The emergence during evolution of two tumour necrosis factor (TNF)-related apoptosis-inducing ligand (TRAIL) receptors, receptor-1/DR4 and -2/DR5, able to induce apoptosis has raised the question whether they differ in function and regulation, which is of key importance for selecting either DR4 or DR5 selective pro-apoptotic agents for cancer treatment. In this review we found practically no information regarding possible differences in DR4 and DR5 function based on structural differences. On the other hand, a panel of different DR4 or DR5 selective pro-apoptotic agonists have been developed that were explored for efficacy in different tumour types in a large number of studies. Leukemic cells appear mainly sensitive for DR4-induced apoptosis, contrasting the situation in other tumour types that show heterogeneity in receptor preference and, in some cases, a slight overall preference for DR5. Both receptors were found to mediate intracellular stress-induced apoptosis, although this is most frequently reported for DR5. Interestingly, DR5 was also found to transmit non-apoptotic signalling in resistant tumour cells and recently nuclear localization and a role in microRNA maturation has been described. DR4 expression is most heavily regulated by promoter methylation, intracellular trafficking and post-translational modifications. DR5 expression is predominantly regulated at the transcriptional level, which may reflect its ability to respond to cellular stressors. It will be important to further increase our understanding of the mechanisms determining TRAIL receptor preference in order to select the appropriate TRAIL receptor selective agonists for therapy, and to develop novel strategies to enhance apoptosis activation in tumours.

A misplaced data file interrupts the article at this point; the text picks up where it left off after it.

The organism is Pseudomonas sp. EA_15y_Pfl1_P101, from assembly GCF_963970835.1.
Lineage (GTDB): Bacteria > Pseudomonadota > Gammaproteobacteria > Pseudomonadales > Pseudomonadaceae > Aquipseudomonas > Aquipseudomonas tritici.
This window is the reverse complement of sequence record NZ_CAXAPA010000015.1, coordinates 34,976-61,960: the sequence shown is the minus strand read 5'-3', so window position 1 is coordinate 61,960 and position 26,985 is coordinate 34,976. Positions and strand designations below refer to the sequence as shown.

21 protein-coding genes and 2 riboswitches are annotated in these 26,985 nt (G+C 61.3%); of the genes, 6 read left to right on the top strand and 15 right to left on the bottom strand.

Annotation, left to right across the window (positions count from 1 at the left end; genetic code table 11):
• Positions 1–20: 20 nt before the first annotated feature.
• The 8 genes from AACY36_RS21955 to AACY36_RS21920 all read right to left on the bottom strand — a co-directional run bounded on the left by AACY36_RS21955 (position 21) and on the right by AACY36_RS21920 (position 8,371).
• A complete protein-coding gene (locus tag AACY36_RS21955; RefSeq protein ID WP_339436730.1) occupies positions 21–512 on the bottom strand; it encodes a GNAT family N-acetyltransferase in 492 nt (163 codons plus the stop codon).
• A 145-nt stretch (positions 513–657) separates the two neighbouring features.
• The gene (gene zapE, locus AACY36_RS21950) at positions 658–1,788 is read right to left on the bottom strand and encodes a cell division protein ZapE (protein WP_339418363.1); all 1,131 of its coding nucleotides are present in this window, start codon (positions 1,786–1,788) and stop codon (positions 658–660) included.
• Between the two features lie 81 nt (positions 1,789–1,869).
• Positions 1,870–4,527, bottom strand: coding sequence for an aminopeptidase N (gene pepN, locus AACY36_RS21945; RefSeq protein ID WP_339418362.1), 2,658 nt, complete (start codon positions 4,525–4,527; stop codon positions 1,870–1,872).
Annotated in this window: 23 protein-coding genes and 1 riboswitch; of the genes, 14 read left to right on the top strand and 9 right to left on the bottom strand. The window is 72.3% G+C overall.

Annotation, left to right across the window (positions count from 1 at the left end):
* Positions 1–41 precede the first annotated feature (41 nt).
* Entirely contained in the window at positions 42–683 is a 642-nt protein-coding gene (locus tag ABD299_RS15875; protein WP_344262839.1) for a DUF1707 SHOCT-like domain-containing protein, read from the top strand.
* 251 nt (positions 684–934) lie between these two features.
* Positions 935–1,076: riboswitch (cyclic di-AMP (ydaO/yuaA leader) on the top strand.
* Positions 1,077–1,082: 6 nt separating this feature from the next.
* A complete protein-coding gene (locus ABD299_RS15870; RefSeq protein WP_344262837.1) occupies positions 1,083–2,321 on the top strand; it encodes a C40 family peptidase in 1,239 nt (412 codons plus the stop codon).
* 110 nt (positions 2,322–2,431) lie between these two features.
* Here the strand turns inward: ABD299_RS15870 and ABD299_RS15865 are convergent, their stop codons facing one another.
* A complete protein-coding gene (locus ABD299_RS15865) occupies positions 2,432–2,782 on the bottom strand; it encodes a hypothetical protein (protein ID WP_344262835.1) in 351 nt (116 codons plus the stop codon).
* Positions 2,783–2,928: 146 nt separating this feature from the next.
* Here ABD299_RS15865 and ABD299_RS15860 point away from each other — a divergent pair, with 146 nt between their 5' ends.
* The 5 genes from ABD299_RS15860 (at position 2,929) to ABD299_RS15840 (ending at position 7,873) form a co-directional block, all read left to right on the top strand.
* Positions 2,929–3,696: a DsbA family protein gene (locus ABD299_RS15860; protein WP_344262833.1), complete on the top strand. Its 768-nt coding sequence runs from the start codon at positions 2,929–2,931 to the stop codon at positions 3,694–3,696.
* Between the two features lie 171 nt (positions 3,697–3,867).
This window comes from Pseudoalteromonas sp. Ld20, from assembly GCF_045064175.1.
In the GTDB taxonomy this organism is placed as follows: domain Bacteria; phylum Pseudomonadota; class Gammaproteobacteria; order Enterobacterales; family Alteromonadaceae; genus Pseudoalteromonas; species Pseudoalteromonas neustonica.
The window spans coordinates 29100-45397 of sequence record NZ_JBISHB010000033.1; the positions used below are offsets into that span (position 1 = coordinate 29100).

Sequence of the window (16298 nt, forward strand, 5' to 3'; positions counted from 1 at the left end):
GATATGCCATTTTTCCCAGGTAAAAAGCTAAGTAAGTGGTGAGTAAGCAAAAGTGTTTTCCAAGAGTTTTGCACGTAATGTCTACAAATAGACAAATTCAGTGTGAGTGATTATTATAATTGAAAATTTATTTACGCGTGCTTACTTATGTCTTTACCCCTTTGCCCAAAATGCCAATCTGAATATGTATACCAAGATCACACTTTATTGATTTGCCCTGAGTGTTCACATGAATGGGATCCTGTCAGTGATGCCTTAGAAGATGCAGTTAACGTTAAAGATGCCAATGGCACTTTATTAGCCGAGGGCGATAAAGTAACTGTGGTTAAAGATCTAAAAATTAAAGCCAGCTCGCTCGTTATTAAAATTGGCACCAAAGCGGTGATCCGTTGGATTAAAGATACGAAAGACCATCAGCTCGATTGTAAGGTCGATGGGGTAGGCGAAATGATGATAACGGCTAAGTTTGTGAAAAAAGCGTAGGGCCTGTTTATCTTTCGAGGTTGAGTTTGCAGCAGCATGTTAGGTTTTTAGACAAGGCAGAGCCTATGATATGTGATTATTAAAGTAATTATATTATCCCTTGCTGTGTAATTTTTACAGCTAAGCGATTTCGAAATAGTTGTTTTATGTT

Keywords: Apoptosis; DR4; DR5; Receptor preference; TRAIL.
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